LaborNotes reports on the groundswell of state-by-state organizing for universal, publicly financed healthcare, citing the leadership of the Vermont Workers’ Center in building a winning model. One of the authors, Mark Dudzic, is national coordinator of the Labor Campaign for Single Payer. On May 31 he spoke with NESRI’s Anja Rudiger and other allies on a panel called “Health Care Justice: Single Payer and Labor’s Continuing Battle” at the Left Forum. Like the Vermont Workers’ Center and other Healthcare Is a Human Right partners, Labor for Single Payer is pushing for universal, publicly financed healthcare in various states as part of a state-by-state domino strategy toward a universal healthcare system that would guarantee everyone in the United States access to the healthcare they need.
Fight for Health Care Justice Moves to States
Following the lead of tiny Vermont, advocates of Medicare for All are developing state campaigns to win health care that eliminates insurance companies and covers everyone.
Beginning in 2017, the Affordable Care Act, or Obamacare, allows the federal government to grant a waiver to any state that wants to introduce “innovations”—provided the coverage is at least as comprehensive, extensive, and affordable as coverage under the ACA.
Since a “single-payer”-style state system would easily meet those criteria, activists are hoping for a path forward state by state.
Medicare, the government plan for those 65 and over, is “single-payer” because all care is paid out of one public fund, which keeps overhead down to 3 percent. By contrast, private insurance drains 10 to 30 percent of health care dollars.
While state single-payer systems couldn’t capture all the efficiencies that a national Medicare for All system would, a well-constructed state plan could come pretty close. And it would be “everybody in, nobody out.”
In 2011, Vermont passed Green Mountain Care, a publicly financed, universal program.
The win came only after “25 years of legislative bills didn’t work,” said Amanda Sheppard, a board member of the Vermont Workers Center and a union home care worker. So instead of pinning their hopes on lobbying, activists focused on building a grassroots coalition with strong labor support.
Vermonters held scores of town meetings to educate and create a groundswell. When residents testified to the legislature, “our most powerful organizing tool was to get people to tell their own stories about the injustices of the for-profit health care system,” Sheppard said.
This organizing approach came in handy when a legislative compromise sought to exclude undocumented immigrants from coverage. Thousands converged on the statehouse on short notice, and the provision was dropped.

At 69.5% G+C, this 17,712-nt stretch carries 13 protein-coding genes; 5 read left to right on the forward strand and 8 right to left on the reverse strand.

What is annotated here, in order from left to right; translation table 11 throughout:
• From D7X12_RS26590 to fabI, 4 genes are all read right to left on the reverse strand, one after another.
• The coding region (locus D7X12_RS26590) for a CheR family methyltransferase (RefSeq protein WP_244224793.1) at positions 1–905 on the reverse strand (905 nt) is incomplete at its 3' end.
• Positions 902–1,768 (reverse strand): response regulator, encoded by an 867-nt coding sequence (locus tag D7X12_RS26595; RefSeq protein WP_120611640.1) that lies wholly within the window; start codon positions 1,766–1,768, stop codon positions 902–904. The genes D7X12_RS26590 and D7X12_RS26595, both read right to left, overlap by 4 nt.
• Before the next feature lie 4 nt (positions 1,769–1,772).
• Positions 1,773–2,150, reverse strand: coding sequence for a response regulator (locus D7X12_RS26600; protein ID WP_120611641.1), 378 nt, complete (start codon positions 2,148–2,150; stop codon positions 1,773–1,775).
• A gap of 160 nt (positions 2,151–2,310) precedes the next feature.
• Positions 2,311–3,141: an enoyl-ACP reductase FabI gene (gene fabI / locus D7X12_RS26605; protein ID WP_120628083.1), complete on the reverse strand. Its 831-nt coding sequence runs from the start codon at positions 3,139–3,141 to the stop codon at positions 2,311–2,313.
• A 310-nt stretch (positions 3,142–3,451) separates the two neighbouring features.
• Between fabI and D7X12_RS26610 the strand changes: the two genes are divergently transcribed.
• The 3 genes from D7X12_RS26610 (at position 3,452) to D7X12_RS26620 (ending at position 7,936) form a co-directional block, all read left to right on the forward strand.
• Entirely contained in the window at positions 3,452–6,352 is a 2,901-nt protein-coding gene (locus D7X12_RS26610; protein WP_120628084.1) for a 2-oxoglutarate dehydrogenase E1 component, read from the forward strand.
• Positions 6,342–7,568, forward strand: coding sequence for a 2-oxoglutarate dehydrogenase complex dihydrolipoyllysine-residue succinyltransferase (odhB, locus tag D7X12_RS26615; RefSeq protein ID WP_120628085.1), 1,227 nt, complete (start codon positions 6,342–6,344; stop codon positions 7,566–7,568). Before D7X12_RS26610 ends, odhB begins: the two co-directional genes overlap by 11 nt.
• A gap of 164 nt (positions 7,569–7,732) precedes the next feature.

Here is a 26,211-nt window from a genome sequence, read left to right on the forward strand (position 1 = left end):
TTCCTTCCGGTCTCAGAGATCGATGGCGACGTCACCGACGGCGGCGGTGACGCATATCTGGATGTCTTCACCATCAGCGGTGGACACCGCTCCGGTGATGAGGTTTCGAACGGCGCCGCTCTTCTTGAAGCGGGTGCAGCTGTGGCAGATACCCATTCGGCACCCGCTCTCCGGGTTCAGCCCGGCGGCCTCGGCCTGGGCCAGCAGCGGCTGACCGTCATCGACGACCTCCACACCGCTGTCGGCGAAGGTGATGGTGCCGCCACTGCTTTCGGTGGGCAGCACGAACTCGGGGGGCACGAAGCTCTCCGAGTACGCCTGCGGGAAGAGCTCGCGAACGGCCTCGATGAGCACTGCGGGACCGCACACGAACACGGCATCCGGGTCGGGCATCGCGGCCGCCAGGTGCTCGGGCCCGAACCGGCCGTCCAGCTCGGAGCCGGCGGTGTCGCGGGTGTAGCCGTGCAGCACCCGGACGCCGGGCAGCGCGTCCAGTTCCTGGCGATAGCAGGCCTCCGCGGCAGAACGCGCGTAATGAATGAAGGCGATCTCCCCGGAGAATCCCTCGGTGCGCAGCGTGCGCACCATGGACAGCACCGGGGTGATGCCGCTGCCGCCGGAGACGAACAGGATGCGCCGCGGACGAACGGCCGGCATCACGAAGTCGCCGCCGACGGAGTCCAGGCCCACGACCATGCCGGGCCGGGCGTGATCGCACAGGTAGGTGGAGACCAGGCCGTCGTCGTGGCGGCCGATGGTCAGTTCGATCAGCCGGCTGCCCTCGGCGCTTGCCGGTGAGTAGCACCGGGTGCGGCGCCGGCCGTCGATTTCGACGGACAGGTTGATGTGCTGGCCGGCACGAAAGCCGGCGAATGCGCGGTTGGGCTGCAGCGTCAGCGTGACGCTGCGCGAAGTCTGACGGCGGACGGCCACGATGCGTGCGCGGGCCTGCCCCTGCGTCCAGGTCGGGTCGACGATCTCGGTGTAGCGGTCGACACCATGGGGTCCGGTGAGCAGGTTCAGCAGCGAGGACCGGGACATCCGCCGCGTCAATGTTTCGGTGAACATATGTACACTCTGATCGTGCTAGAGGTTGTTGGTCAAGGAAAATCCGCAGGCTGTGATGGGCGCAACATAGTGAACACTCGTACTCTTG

Sheppard said the future of Green Mountain Care, which is still far from being implemented, depends on this labor-community coalition. Advocates are grappling with complex financing issues, and national corporate interests are pouring millions into the state to undermine the program.
Meanwhile, nearby, “we’re following the path blazed by our brothers and sisters in Vermont,” said Maine AFL-CIO President Don Berry.
A majority of Maine’s legislature supports single-payer legislation. Although anti-labor Governor Paul LePage is blocking all reform initiatives, health care advocates hope to pitch him out in November.
Labor has allied with the Maine People’s Alliance, physicians, and other community and faith groups in a campaign to emphasize, as Vermonters did, that health care is a fundamental human right.
PUSHES AND PULLS
Advocates are turning to state campaigns partly because the political climate in Washington, D.C. has made imminent progress on a federal Medicare for All bill “inconceivable,” according to one long-time activist.
The practicality of single-payer shouldn’t even be up for debate. Maintaining thousands of profitable insurance companies as paper-pushing gatekeepers is unbearably expensive.
Worse, they have a toxic business model: the more health care they deny, the more money they make. If money from premiums were diverted to care, there’d be plenty of care to go around—for the same price we’re paying now.
But insurance companies would need to be euthanized. Naturally, they spend lots of money to defeat any such effort. Even in Vermont, which has only one private insurance company, a fierce battle is underway over the law’s implementation.
Negative aspects of Obamacare have also knocked state organizing into gear. The messy rollout of the “exchange” in Oregon has left many looking for a simpler system, said Lee Mercer, a board member of Health Care for All Oregon.
The coalition is hosting town meetings, talks by experts, and film showings all over Oregon, including conservative rural areas, Mercer said. The “Health Care Movie” is a popular draw. If they have enough momentum, volunteers, and money, he said, they may place a referendum on the 2016 ballot.